Before moving on to explore the post Reformation celebration of St Blaise’s Day, it is worth exploring the development and role of the Church, its Saints and Pilgrimage, in Medieval life. This will allow a better understanding of the impact of the Reformation on society and provide opportunities to explore how wool workers might have developed new traditions to fill the gaps left by the loss of a structure and traditions over 500 years old at that time, with whole ways of life vanishing overnight.

We start by examining the conversion of the Pagan Anglo-Saxons by the Roman and Celtic Churches, a process that spanned the best part of a century and created a significant amount of religious flux, best demonstrated by the Franks Casket, which shows a mixture of the Norse, Germanic and Christian beliefs of the time.

The Franks Casket – Shows a mixture of Norse, Germanic and Christian images, indicating a world of shifting beliefs

Why Christianity?

Roman Britannia became, like the rest of the Empire, Christian, when Constantine converted in 4th Century. However after the withdrawal of Roman rule in the late 4th / early 5th centuries and the incursions of the Anglo-Saxons, the fledgling church was pushed to the fringes of society, both physically and spiritually (BBC 2011). Christian enclaves did remain in Wales, Cornwall and St Albans ands through the migration of Christian leaders like St Patrick, Ireland becomes Christian; yet no attempt was made to Christianise the Pagan invaders. Hence new territories formed under these new overlords, reverted to Paganism, reviving and adding to the pantheon of the old Gods. By the 6th Century however, Christian missionaries, both from the native “Celtic” church and Rome started to be welcomed by Kings.

Benefits of Adopting Christianity to the Anglo-Saxon Elite

A Saxon Ship – Used for Trading with the Franks

Trade: During the period when the Anglo-Saxons colonised England, Roman Christianity was flourishing in mainland Europe, yet dwindling to almost nothing in the majority of the English Kingdoms. The Christian Kings of the Franks, were suspicious of their compatriots across the English Channel, having little respect for heathens who clung to outmoded beliefs. The conversion of Aethelberht of Kent, who was also head of the 7 Saxon Kingdoms, opened up trade routes, which the other major coastal kingdoms of Sussex and Wessex also wanted to exploit. However the lack of a shared belief system to made it difficult to build trust and relationships, especially as deals were often confirmed by the swearing of oaths. The Anglo-Saxon merchants throughout England were shrewd and hence appreciated that worshipping the same Gods, brought them respect and enhanced opportunities for trade, thus Christianity helped the economy to prosper (Martz 2011).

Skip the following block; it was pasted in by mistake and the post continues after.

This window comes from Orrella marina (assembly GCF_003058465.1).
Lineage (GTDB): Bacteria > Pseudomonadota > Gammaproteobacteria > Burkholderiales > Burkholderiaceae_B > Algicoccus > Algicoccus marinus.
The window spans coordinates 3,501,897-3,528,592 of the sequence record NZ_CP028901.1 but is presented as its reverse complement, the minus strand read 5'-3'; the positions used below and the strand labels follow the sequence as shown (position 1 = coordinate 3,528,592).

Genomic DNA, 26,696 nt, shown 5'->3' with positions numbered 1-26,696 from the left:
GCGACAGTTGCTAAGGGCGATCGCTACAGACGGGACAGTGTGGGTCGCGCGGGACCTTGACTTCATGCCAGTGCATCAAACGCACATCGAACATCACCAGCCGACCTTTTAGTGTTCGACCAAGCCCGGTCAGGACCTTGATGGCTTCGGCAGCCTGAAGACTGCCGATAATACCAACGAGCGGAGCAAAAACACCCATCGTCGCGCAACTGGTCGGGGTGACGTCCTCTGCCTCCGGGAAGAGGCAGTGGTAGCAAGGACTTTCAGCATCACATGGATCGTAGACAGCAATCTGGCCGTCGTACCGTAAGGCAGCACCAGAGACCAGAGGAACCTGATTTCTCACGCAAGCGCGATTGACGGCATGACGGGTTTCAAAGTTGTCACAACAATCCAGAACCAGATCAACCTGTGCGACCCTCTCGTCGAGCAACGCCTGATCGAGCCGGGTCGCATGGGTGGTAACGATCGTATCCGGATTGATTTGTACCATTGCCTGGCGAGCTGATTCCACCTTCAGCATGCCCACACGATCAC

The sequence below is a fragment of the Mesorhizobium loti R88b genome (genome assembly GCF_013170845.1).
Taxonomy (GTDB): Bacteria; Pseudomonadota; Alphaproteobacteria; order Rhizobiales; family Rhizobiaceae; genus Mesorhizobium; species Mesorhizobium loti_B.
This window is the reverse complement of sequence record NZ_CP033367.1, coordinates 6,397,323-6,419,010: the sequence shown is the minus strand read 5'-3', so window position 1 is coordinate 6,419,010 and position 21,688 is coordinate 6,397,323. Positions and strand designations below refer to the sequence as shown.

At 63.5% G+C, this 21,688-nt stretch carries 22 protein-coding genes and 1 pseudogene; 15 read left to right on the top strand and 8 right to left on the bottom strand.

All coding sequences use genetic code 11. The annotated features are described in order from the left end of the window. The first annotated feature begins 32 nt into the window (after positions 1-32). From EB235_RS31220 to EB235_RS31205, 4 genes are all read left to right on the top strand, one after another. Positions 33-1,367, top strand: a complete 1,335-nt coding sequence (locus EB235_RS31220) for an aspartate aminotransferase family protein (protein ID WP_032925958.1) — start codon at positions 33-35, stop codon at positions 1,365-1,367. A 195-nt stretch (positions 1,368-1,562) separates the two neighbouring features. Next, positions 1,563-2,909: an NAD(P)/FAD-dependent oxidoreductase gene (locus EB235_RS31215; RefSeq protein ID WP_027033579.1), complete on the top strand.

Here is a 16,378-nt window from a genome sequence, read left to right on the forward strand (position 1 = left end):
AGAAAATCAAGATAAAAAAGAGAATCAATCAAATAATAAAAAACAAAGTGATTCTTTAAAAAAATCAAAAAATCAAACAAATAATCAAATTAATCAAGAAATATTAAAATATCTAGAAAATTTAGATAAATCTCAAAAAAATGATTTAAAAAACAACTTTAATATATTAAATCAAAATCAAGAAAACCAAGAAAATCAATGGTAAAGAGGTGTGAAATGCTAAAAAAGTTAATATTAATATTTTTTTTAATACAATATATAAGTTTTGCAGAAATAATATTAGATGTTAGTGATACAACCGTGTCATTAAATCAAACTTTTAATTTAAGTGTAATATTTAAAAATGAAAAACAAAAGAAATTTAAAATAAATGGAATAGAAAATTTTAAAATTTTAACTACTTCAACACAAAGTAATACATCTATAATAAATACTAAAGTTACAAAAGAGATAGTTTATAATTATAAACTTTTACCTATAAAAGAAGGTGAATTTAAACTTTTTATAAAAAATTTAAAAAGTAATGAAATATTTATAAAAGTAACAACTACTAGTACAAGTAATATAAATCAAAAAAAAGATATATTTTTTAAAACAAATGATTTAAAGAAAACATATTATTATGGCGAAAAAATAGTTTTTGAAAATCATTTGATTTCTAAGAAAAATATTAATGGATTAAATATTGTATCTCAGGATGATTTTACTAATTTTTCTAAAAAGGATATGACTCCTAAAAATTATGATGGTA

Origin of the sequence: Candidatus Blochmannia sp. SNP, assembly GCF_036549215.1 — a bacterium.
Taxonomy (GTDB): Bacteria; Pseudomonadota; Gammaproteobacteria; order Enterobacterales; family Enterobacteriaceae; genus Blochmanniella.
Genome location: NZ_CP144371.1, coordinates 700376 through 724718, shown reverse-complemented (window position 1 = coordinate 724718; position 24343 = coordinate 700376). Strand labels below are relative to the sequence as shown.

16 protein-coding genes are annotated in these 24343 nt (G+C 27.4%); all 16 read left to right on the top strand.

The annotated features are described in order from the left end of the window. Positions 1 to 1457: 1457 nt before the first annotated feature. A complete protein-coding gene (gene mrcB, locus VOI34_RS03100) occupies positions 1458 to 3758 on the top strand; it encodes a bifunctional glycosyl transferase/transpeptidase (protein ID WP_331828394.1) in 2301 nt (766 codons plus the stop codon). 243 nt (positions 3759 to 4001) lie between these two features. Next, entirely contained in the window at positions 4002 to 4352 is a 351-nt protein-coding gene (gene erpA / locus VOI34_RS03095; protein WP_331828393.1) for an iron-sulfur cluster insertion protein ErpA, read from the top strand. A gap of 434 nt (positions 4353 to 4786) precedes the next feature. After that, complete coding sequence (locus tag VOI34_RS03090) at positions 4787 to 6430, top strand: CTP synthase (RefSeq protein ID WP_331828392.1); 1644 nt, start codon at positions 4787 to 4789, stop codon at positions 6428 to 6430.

War: When Christian Kings won battles over Pagan rivals, they were able to claim their victory was God given. For example King Oswald set up a cross and encouraged his greatly outnumbered men to pray and be baptised, before a crucial battle with the Pagan King Cadwallan; Oswald won and became in effect the High King of the seven Anglo-Saxon Kingdoms. He followed this great victory by requesting that the monks of Iona, sent a priest to help consolidate the conversion of his people, who had seen that “The God” was more powerful than “The Gods” and would show them more favour in battle (Keifer 1999). During this time, Priests became part of the Royal entourage, their role to fight spiritually, through prayer and worship, whilst their King and his men fought their physical battles.

ull-page miniature of St Dunstan at work, from Smaragdus of St Mihiel’s Expositio in Reglam S Benedicti, England (Canterbury), c. 1170 – c. 1180, Royal MS 10 A XIII, f. 2v – See more at:

Law: As the church and state became increasingly allied, Kings were able to exploit the ability of clerics to read and write, the burghal hideages, are an early example of law making and set out the size and number of inhabitants of towns, within the Seven Kingdoms (Bibbs 1999). Writing also allowed Kings to communicate more easily and forge alliances. As a result of these many benefits learning was encouraged amongst their subjects. Alfred the Great, in writing the preface to the Doom Book – book of judgement, set out the links between the Laws of God, and the laws of man. His intention was to create a uniform law code across his dominions comprised of a blend of Mosaic law, The Sermon on the Mount, The Ten Commandments and other biblical principles with the best of the laws of his ancestors, that ensured safety and justice for all (The Reformation Society 2015). This law code was only made possible by the partnership of Church and State, as without monks to copy his laws and distribute them and run schools, they would have proved inaccessible to the majority of his subjects. Written laws could also be maintained after the death of their originators and offer stability during the transfer of power.